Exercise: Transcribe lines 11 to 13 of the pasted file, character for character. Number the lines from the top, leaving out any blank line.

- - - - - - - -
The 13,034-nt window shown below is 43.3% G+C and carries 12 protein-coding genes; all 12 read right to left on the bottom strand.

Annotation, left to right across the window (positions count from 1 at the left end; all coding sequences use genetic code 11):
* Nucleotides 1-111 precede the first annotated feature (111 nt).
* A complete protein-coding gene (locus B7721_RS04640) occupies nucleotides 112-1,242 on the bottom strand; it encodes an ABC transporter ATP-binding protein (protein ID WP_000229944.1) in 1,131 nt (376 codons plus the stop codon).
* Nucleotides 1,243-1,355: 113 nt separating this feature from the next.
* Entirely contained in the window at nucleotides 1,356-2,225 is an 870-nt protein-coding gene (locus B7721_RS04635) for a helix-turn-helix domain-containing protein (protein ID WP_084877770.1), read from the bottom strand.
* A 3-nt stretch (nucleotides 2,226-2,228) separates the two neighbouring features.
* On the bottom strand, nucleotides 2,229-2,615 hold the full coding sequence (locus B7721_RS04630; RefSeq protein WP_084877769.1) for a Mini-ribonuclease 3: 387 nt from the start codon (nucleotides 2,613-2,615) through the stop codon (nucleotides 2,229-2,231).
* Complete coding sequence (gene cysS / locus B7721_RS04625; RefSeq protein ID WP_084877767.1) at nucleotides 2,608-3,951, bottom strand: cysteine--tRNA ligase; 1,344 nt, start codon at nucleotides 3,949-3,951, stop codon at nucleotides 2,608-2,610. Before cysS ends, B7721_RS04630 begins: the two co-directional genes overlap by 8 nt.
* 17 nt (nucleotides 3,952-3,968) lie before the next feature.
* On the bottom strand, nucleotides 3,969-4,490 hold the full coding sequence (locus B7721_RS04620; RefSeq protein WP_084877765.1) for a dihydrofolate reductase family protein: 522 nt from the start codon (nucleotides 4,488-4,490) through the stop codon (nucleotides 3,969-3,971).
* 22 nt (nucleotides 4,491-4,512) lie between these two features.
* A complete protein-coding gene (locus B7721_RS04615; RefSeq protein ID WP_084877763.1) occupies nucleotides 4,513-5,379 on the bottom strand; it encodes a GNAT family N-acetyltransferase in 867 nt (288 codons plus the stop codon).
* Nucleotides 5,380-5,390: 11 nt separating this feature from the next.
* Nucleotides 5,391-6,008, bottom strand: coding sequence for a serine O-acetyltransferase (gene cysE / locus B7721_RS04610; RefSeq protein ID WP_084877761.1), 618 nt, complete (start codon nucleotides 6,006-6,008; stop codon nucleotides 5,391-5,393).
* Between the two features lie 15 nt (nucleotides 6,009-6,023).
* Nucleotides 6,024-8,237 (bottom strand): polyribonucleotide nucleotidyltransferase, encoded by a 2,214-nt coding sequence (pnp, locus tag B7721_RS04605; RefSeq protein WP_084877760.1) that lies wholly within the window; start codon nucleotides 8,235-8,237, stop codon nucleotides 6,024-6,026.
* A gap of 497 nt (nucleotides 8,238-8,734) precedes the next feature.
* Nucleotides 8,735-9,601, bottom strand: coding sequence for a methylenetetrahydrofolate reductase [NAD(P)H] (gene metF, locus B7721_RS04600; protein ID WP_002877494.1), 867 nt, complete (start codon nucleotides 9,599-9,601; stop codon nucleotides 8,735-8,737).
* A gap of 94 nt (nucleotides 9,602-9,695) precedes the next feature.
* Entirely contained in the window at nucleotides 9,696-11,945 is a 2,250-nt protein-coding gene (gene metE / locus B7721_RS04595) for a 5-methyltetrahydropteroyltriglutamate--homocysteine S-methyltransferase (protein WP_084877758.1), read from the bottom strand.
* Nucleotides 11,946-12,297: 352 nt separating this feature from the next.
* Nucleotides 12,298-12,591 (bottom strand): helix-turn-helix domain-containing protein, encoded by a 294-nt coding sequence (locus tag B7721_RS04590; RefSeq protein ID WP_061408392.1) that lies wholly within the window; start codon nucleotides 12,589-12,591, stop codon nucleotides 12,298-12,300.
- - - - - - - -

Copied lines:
* On the bottom strand, nucleotides 3,969-4,490 hold the full coding sequence (locus B7721_RS04620; RefSeq protein WP_084877765.1) for a dihydrofolate reductase family protein: 522 nt from the start codon (nucleotides 4,488-4,490) through the stop codon (nucleotides 3,969-3,971).
* 22 nt (nucleotides 4,491-4,512) lie between these two features.
* A complete protein-coding gene (locus B7721_RS04615; RefSeq protein ID WP_084877763.1) occupies nucleotides 4,513-5,379 on the bottom strand; it encodes a GNAT family N-acetyltransferase in 867 nt (288 codons plus the stop codon).